July 30, 2012
Have you ever seen a pair of squirrels paddling a canoe made out of a beer can? If you live in Northeast Minneapolis, you may have, as a mural painted on the side of a local bar. But that mural, and others like it, are subject to removal under city ordinances.
Across the country, cities have developed different guidelines for what they consider permissible and impermissible advertising and signage. Communities may want to preserve a historic character or community aesthetic. But in the case of murals, it can be hard to draw a line between artistry and advertising. In All State & Federal materials, I searched on WestlawNext for the following terms:
ordinance “first amendment” mural advertisement
Cases have come down on both sides of this issue. In Complete Angler v. City of Clearwater, 607 F. Supp. 2d 1326, the court found that a mural on the side of a bait shop was protected non-commercial speech where it depicted local natural habitat, waterways, and protected species. The court observed, “The fact that a speaker is a corporate entity does not render its speech per se commercial” as commercial speech is usually defined as merely proposing a commercial transaction or relating solely to economic interests. Restrictions on non-commercial speech must pass strict scrutiny, and the city was unable to prevail. You can find a photo of the mural along with some discussion of the aftermath in this article.
The court took a different approach in the Ohio case Tipp City v. Dakin, 929 N.E.2d 484. There, a mural was found to be commercial speech where it depicted a “mad scientist,” with exploding beaker in hand, on the side of the building for a seller of nitrous oxide. Because this was commercial speech, the court applied an intermediate standard of review. Although the court found the city’s ordinance that limited advertising signage to be constitutional as applied in this instance, the court found that portions of the ordinance were facially overbroad and content-based; and those provisions were unenforceable and non-severable.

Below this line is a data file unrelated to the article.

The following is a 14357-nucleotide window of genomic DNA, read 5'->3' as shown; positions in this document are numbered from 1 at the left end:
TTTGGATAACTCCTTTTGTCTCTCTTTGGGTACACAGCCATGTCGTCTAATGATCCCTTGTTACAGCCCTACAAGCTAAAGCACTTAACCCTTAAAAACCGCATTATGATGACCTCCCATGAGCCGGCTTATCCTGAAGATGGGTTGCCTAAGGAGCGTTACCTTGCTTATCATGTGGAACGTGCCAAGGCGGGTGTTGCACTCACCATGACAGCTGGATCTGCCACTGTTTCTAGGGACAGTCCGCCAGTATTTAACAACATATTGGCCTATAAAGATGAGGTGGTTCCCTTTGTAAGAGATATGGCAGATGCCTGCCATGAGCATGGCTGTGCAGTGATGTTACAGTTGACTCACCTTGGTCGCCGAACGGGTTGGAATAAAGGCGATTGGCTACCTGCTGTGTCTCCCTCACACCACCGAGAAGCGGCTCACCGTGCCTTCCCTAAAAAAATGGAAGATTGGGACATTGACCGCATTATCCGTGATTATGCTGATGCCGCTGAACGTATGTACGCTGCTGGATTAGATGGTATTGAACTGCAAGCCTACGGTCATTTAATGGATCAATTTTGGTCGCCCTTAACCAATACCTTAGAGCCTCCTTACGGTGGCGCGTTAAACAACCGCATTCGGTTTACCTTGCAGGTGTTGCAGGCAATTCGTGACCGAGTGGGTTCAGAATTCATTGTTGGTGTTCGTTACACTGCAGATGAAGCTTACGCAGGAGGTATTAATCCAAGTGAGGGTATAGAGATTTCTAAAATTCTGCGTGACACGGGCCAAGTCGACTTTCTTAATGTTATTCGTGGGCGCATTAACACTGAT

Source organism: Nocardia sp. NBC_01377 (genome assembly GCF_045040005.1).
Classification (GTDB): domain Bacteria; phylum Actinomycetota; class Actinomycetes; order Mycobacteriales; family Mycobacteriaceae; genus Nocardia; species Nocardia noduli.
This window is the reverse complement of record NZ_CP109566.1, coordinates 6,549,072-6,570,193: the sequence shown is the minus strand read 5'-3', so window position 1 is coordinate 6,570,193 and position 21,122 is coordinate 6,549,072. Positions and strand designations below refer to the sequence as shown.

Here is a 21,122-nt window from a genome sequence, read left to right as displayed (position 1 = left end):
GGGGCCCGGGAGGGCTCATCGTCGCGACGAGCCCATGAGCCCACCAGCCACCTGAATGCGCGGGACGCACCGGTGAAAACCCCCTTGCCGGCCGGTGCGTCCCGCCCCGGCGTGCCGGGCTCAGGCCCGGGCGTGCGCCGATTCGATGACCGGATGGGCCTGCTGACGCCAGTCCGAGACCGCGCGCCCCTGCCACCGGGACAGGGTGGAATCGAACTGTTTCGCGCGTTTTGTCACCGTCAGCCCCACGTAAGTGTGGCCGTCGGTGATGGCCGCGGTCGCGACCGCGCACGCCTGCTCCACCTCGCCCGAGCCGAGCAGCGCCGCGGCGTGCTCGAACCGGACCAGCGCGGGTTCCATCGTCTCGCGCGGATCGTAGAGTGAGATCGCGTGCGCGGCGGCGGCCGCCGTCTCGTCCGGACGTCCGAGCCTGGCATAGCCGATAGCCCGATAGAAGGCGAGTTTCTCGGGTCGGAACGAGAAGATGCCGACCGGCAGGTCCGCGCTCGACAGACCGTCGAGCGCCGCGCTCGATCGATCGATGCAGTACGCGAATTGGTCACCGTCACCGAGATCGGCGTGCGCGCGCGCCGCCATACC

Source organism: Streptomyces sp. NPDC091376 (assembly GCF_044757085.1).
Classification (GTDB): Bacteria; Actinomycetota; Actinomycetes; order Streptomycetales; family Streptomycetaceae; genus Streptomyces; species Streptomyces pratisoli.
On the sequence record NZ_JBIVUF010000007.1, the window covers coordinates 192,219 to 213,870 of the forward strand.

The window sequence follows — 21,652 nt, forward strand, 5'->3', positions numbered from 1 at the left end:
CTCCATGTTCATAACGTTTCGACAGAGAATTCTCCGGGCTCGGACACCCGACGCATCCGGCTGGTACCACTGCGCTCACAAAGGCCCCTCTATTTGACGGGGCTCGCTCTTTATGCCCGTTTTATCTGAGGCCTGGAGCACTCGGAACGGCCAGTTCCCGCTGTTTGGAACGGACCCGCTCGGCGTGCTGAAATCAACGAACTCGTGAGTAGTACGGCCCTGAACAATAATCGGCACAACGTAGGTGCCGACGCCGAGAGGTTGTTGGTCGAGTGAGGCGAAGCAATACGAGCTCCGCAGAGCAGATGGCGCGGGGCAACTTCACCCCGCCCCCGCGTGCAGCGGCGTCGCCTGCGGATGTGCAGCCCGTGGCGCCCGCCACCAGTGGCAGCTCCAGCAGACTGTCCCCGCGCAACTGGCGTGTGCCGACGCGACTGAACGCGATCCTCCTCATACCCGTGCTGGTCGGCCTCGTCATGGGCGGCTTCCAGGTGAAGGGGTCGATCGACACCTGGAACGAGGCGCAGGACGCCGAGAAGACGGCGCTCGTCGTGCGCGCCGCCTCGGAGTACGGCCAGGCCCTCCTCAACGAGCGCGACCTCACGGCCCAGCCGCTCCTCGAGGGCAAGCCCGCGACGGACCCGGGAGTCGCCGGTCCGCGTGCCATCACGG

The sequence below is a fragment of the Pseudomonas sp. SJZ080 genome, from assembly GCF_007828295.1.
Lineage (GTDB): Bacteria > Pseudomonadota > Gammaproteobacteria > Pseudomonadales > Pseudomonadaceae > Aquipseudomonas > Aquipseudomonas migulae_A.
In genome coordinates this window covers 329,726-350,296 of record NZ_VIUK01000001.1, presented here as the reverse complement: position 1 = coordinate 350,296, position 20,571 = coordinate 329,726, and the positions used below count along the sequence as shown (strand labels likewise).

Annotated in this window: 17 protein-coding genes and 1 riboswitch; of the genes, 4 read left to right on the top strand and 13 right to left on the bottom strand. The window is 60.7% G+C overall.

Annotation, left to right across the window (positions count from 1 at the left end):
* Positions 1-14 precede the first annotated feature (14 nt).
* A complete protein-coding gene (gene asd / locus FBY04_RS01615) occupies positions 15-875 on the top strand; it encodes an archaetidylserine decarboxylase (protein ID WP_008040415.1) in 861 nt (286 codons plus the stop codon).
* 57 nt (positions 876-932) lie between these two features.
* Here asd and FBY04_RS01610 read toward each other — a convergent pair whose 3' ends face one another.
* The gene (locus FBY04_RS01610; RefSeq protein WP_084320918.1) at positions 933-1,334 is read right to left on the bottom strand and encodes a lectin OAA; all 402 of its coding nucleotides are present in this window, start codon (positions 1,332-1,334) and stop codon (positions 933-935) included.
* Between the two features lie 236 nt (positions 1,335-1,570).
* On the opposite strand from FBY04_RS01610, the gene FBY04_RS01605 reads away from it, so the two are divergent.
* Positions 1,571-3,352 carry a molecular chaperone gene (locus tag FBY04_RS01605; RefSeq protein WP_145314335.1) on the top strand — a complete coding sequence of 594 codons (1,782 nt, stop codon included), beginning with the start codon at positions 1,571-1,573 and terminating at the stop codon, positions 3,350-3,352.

On the flip side, a Virginia county ordinance was upheld under intermediate scrutiny. Wag More Dogs, LLC v. Artman, 795 F. Supp. 2d 377. There, the subject of the litigation was a mural of dogs painted on the side of a canine grooming and boarding business, which incorporated cartoon dogs from the business’s logo. The court found that this mural was commercial speech and was properly considered a “business sign” under the city’s ordinance. The public purposes set forth in the zoning ordinance were held substantial government interests — including reducing the traffic hazards presented by distracting and confusing signs and protecting the character of neighborhoods — and the ordinance was properly tailored to meet those interests.